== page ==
I have a vivid memory of Martin Luther King, Jr. from my childhood. I was 6 or 7 years old, in grade school. One morning, I walked into my classroom and the first thing I saw was a video of a man giving a speech. The picture was black and white, playing off the TV kept in the same corner where we had storytelling time. I was instantly awestruck, lifted to a heightened state of awareness. My entire focus was drawn to this man, and for a few seconds it was as if time stood still in order to allow me to absorb something very profound, even thrilling.
What I witnessed that morning was the video recording of Dr. King giving his “I Have a Dream” speech. I didn’t yet know his name, but I recognized his spirit. It was a moment of recognition that transcended the daily routine of childhood.
There is divinity within each one of us. It can be experienced, not merely affirmed. The peace of meditation is a simple one to start with. There is a familiarity that accompanies this experience. Peace is felt, not as something new, but as something innate being reclaimed. The great Indian sage Patanjali called it smritti–divine remembrance of who and what you are in truth. My moment of recognition with Dr. King held this sense of remembrance.
I studied the Civil Rights Movement during my junior year of high school. I was very interested in Dr. King’s life at the time. I honored him for his service to our country’s legacy as a democratic nation. I loved the principles he stood for. He impressed me with the depth of his Christian faith, though I was faithless at the time. Yet, he had an experience of God-contact that reached me through the fog of teenage agnosticism. It happened near the beginning of the Montgomery Bus Boycott, amidst threats to his life and the threat of failure for the movement. He describes it in his book Stride Toward Freedom:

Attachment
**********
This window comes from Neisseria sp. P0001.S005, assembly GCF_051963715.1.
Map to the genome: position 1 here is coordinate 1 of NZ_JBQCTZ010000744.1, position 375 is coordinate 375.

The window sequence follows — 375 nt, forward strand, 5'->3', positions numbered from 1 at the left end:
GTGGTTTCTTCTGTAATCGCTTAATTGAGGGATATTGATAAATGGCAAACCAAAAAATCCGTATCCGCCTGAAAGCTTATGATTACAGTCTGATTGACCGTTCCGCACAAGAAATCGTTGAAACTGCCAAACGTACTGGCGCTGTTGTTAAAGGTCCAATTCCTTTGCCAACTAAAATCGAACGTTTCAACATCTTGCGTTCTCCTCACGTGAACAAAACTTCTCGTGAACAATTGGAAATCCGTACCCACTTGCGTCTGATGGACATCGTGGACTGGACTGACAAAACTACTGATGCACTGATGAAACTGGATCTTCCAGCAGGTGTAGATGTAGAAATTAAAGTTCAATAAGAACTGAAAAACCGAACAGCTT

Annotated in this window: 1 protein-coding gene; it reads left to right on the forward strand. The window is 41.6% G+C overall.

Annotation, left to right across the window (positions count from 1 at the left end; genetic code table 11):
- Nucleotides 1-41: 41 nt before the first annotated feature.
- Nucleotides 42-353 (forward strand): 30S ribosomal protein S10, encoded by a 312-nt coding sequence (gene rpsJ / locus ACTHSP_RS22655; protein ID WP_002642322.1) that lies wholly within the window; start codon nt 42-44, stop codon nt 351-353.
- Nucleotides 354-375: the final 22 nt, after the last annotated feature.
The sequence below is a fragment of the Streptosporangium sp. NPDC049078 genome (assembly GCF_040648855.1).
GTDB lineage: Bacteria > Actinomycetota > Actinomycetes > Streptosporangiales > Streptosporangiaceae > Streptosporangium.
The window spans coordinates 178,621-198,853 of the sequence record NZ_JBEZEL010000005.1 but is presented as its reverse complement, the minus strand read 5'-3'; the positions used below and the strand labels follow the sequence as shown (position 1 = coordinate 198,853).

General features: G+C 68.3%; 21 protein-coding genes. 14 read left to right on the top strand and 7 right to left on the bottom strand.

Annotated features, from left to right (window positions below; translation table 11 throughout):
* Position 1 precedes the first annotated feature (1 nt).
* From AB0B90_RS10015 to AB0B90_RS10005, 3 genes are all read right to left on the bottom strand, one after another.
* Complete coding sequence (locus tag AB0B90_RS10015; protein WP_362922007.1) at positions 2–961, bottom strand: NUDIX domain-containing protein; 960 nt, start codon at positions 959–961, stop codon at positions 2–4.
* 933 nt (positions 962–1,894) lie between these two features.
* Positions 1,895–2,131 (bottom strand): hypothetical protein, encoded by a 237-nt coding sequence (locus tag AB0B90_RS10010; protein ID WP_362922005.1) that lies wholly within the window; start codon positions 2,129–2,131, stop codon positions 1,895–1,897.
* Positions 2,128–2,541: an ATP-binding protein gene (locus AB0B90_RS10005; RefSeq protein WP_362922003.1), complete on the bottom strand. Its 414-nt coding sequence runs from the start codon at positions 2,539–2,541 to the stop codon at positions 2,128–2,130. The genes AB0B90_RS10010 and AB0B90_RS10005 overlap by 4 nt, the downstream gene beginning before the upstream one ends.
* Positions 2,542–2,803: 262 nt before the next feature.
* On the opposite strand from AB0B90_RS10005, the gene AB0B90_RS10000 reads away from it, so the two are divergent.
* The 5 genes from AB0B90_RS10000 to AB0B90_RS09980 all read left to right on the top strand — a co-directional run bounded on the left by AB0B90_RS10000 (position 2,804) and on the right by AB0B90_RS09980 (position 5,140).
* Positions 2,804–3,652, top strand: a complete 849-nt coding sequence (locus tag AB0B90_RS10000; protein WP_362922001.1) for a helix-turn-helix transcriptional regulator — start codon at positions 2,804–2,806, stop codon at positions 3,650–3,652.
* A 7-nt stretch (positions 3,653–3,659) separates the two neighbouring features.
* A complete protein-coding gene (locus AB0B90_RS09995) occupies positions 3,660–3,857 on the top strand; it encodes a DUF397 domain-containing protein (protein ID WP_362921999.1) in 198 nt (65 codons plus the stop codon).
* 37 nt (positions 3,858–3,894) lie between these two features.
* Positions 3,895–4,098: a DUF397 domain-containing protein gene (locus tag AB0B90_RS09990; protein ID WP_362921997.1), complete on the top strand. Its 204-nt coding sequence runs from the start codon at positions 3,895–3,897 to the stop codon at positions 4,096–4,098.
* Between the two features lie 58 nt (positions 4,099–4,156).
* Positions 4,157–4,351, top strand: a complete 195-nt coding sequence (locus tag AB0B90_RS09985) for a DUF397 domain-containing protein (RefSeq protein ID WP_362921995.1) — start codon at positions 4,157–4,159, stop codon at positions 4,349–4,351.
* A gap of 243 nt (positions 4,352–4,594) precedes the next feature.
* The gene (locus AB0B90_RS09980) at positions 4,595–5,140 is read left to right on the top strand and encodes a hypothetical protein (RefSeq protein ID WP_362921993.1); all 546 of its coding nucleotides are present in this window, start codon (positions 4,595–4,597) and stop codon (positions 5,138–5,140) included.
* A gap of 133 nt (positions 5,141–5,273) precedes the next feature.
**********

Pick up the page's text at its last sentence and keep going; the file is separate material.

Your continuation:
January 27, 1956, Montgomery, Alabama:
I was ready to give up. With my cup of coffee sitting untouched before me, I tried to think of a way to move out of the picture without appearing a coward. In this state of exhaustion, when my courage had all but gone, I decided to take my problem to God. With my head in my hands, I bowed over the kitchen table and prayed aloud.
The words I spoke to God that midnight are still vivid in my memory. “I am here taking a stand for what I believe is right. But now I am afraid. The people are looking to me for leadership, and if I stand before them without strength and courage, they too will falter. I am at the end of my powers. I have nothing left. I’ve come to the point where I can’t face it alone.”
At that moment, I experienced the presence of the Divine as I had never experienced God before. It seemed as though I could hear the quiet assurance of an inner voice saying: “Stand up for justice, stand up for truth; and God will be at your side forever.” Almost at once my fears began to go. My uncertainty disappeared. I was ready to face anything.”*
Reading this, I was in awe, just as I had been as a child. The thrill was fainter, filtered through an intellectual lens, but it held the same current of remembrance.
Paramhansa Yogananda said that the America’s karma is fundamentally good. The story of race relations in our country is in great part a tragedy, yet it is woven upon threads of hope and ushered forward by the courage and sacrifice of ennobled individuals such as Martin Luther King, Jr. What I recognized that morning of my childhood was not just his goodness, but the presence of God acting through him. It was a reassurance that God’s grace is with America, if and when we live in His remembrance.